Sixty-two years after its release, it still remains the game’s most groundbreaking book. Ben Hogan’s Five Lessons: The Modern Fundamentals of Golf resulted from a series of articles in Sports Illustrated and is still the holy bible of instruction for many who read it.
Today, we have super-slow-motion video, force plates to measure weight distribution throughout the swing, biomechanical studies of the “ideal” swing and the use of technology to measure the kinesthetics of the swing. This begs the question: How valid is Hogan’s instruction in our modern game with our modern understanding? Here, we examine a few of Hogan’s ideas and what we believe today.
The most enduring contribution Hogan made to the modern school of thought is the concept of the swing plane. Hogan described it as a line extending from the ball through the top of the shoulders, and the idea was for the lead arm to remain below this line at the top of the backswing.
Hogan used the image of a pane of glass to illustrate this point.
Today, we have a somewhat different idea of what the swing plane is. Most teachers use the initial shaft plane at address – assuming the student has a proper setup.
The idea here is, at the top of the backswing, the lead arm would be parallel to the initial shaft angle at address, as represented by the blue line. Coming down into the ball, the shaft would at some point get parallel to the blue line, resulting in a swing path that should go towards the target at impact.
Verdict: Hogan’s idea of the swing plane works for some people, but not all, as shorter golfers tend to go above that plane and taller golfers below. The more modern understanding works well for the vast majority of players.
Hogan advocated a grip that was fairly weak by modern standards.
He wanted the top-hand V to point towards the rear ear and the lower-hand V to the middle of the chin.
Today, most golf teaching professionals want to see the Vs pointed more toward the rear shoulder. Dr. Ralph Mann, who pioneered extensive research of the golf swing, found that the average touring professional pointed their top-hand V between the chin and rear shoulder, while the lower-hand V was just inside the rear shoulder.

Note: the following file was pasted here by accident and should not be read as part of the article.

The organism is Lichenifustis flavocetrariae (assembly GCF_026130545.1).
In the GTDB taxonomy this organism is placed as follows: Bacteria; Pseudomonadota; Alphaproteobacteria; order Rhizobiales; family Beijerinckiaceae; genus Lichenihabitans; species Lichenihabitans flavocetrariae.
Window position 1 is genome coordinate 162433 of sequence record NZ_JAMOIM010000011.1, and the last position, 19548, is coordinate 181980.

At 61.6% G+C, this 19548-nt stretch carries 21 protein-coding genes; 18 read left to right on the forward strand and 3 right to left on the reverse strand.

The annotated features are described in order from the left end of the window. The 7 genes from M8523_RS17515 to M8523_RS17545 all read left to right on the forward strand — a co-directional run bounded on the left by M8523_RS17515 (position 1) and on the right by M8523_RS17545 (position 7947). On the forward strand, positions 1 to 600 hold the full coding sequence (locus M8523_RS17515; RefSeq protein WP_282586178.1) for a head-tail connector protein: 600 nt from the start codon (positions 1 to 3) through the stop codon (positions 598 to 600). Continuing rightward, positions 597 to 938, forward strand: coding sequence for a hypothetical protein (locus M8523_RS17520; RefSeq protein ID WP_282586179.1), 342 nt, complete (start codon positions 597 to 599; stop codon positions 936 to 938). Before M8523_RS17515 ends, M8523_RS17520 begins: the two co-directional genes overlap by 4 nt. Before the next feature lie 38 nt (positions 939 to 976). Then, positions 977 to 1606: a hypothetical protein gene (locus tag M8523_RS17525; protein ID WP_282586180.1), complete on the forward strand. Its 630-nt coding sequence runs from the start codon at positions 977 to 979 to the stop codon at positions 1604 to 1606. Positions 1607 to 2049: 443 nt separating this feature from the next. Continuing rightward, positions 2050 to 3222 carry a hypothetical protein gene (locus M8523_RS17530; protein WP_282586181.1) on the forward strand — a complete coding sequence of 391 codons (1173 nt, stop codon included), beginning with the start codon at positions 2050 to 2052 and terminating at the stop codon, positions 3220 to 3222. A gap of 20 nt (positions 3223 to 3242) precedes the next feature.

Verdict: Hogan fought a hook for much of his career and developed this grip to combat it. Most golfers today, including tour professionals, would fade or slice the ball with his grip.Pivot
On the backswing, Hogan said the hands moved first, followed by the arms, shoulders, torso, hips and legs. On the downswing, the hips led the action with the torso rotating next, followed by the arms and hands. Hogan said the hands should do nothing active on the downswing until just above hip-height, carried there by the turning of the hips.
Today, the school of thought on the backswing is for the hands, arms, shoulders and torso to rotate virtually simultaneously. The modern tour professional, while still starting the downswing with the lower body, doesn’t do it nearly as early as the golfers from Hogan’s era.
Verdict: Hogan’s ideas on the pivot retain great value today. The most highly correlated mechanical factor between skill levels is how well someone transitions from the backswing to the downswing. The better the player, the more likely he or she is to have passive arms and hands starting down, with the lower body leading the way.
These are three of the main ideas Hogan gave us, and much of what he wrote has great importance to today’s teacher and student. This classic book is available at bookstores and online, and is likely to never go out of print. If you haven’t read this timeless tome, do yourself a favor and pick one up as soon as you can. It remains a highly compelling read.